South Delhi Murder

For three days she took it for spilled red ink

Or nail-polish. Then a scab of flies

Peeled to hint at the wounds shut

Behind that door. Her head buzzed

As she called the police. Such a sweet boy,

She later gasped to Mrs Guha, a little dense

But smiling and so-sweet, to think he bottled up

In himself the rage of 26 stabs, twen-tee-six,

You never can tell with these people, no, not ever.

To which Mrs Guha sadly shook her gold earrings.

The officer who turned up with two policemen

Also shook his head when told of the old couple

Who had lived in that flat with one serving boy

And presents from guilt-stricken sons in the US.

Having broken the door and located the crime,

He came out holding a large hanky to his nose,

Spat and asked, Nepali boy, no? Bihari chokkra ?

Some clues are so obvious they don’t have to be pinned:

The incision of murder is always the outsider’s choice,

Someone on the edge of life, driven by ghostly scalpels.

Sometime in the morphia of night when the roads of Delhi

Were white swathes of loneliness and smog, sometime

Three or more nights ago when the occasional truck’s

Back lights faded to wavering bandages of yellow,

Sometime in a gauzed silence broken by yapping

Street dogs, so-sweet Shyam had crept to the locked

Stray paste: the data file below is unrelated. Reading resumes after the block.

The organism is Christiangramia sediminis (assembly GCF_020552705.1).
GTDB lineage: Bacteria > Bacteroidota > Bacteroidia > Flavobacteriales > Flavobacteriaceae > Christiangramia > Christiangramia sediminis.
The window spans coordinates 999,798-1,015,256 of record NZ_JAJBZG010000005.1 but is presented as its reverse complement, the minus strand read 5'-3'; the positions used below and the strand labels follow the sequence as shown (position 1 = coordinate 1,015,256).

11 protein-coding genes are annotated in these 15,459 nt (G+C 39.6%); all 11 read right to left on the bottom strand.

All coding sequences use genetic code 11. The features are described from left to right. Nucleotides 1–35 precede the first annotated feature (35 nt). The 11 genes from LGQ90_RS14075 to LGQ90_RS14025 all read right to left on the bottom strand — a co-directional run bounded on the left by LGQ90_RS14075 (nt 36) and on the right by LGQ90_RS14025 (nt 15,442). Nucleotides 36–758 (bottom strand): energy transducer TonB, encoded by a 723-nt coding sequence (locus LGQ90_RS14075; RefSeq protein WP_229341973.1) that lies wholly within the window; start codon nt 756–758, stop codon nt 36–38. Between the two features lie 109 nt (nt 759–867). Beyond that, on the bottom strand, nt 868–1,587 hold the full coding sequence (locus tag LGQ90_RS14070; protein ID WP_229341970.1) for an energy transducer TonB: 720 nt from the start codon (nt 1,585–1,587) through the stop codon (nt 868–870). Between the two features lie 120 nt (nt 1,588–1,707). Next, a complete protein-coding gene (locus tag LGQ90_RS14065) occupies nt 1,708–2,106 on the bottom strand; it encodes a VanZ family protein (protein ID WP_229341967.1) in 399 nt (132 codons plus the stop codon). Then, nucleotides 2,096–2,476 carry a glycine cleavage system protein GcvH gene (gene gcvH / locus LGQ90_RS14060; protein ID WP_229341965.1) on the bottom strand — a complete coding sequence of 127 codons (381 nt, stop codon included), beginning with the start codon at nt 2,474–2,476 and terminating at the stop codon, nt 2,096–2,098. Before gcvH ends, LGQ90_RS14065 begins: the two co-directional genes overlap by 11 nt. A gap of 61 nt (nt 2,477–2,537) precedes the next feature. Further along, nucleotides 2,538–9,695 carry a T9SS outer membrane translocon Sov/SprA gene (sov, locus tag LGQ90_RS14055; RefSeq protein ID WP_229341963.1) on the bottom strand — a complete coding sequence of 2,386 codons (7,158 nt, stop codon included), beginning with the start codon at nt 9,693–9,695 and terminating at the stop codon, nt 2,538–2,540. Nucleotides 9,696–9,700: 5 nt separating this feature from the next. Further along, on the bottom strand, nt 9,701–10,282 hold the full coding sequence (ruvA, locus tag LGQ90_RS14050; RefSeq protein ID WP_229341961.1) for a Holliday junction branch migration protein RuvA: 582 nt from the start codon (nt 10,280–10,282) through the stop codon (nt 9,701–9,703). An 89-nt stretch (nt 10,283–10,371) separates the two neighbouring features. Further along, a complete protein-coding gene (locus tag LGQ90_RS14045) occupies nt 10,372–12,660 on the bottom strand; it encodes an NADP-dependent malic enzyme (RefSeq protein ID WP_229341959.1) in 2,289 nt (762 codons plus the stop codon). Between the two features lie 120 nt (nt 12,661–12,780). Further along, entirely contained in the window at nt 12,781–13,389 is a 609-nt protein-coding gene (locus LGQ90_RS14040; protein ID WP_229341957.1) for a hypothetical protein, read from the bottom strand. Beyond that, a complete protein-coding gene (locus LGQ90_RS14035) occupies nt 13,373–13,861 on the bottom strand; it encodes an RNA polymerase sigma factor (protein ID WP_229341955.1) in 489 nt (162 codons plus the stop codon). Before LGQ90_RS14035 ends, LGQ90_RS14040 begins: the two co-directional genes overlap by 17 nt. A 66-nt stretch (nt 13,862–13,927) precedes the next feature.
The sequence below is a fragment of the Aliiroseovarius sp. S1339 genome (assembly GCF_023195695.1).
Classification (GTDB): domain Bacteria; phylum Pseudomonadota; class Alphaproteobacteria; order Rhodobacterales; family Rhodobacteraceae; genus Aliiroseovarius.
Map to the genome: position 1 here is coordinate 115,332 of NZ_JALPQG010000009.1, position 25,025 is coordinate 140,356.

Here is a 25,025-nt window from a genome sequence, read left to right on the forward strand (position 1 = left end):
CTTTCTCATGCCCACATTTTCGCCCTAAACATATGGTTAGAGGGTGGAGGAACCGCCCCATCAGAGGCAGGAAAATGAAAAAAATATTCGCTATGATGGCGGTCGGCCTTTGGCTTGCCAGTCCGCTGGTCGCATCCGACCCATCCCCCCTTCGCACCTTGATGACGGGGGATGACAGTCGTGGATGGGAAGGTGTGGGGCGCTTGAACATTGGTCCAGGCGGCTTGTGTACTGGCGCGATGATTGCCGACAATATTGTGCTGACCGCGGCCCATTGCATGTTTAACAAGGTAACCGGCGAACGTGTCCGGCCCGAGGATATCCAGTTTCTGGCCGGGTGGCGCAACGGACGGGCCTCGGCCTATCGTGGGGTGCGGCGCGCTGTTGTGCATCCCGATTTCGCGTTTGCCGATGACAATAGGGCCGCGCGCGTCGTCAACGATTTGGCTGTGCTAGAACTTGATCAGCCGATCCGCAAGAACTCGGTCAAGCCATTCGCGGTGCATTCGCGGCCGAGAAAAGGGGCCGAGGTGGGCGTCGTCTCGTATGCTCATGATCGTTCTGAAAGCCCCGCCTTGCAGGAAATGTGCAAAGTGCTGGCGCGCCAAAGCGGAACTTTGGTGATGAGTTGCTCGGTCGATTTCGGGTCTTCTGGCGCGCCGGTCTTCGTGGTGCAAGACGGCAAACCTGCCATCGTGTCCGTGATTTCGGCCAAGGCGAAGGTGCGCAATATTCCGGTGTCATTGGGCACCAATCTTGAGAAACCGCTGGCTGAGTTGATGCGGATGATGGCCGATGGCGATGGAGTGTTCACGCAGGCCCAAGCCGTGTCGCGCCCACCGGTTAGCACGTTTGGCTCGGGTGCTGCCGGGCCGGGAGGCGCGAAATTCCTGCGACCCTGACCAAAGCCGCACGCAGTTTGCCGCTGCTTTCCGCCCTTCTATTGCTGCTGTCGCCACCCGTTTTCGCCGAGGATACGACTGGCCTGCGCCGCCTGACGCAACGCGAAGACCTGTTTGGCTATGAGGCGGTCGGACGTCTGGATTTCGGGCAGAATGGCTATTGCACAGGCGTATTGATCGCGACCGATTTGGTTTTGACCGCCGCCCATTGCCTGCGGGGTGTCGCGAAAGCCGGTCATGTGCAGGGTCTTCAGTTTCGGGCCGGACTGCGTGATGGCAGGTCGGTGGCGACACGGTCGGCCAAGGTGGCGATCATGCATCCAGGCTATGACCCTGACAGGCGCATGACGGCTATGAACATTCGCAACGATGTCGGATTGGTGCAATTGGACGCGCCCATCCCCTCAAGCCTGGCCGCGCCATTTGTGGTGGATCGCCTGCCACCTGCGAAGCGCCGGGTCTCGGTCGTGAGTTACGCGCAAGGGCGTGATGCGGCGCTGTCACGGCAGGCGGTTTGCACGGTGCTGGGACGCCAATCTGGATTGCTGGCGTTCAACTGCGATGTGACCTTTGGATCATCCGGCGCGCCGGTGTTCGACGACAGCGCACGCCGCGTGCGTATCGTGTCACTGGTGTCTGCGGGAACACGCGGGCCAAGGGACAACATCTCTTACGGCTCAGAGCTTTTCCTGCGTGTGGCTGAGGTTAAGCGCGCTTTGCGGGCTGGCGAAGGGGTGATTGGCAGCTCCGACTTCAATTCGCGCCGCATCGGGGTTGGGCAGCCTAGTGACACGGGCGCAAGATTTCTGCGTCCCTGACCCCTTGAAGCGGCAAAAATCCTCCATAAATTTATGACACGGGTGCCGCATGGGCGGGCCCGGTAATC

Front door and let his accomplices in. Steel rods

Had been used, and knives; the old man clubbed in bed,

His wife surgically stabbed later. A cousin was asked

By the officer to make an inventory of missing items.

Which was long: two TV sets, radio, Banarasi saris

All the inherited silver, jewellery, cash, in fact


Of value except the laptop, which had been left behind

In panic or ignorance of its value. Bihari chokkras,

Scoffed the officer, what do they know of computers,

Or alphabets for that matter. It turned out that this


The chokkra in question had been filmed, holding

Loaded trays in parties, and his address noted.

Justice was clinical, sweet Shyam nabbed in his village

With fifty rupees on him and a sari for his mother.



(First appeared in Where Parallel Lines Meet, Penguin, Delhi, 2000.)

Tabish Khair is an award-winning poet, journalist, critic, educator and novelist. His works include Where Parallel Lines Meet, Babu Fictions: Alienation in Indian English Novels, The Bus Stopped, Filming: A Love Story, The Glum Peacock, Man of Glass, The Thing About Thugs and The Gothic, Postcolonialism and Otherness. He has co-edited Other Routes: 1500 Years of African and Asian Travel Writing.

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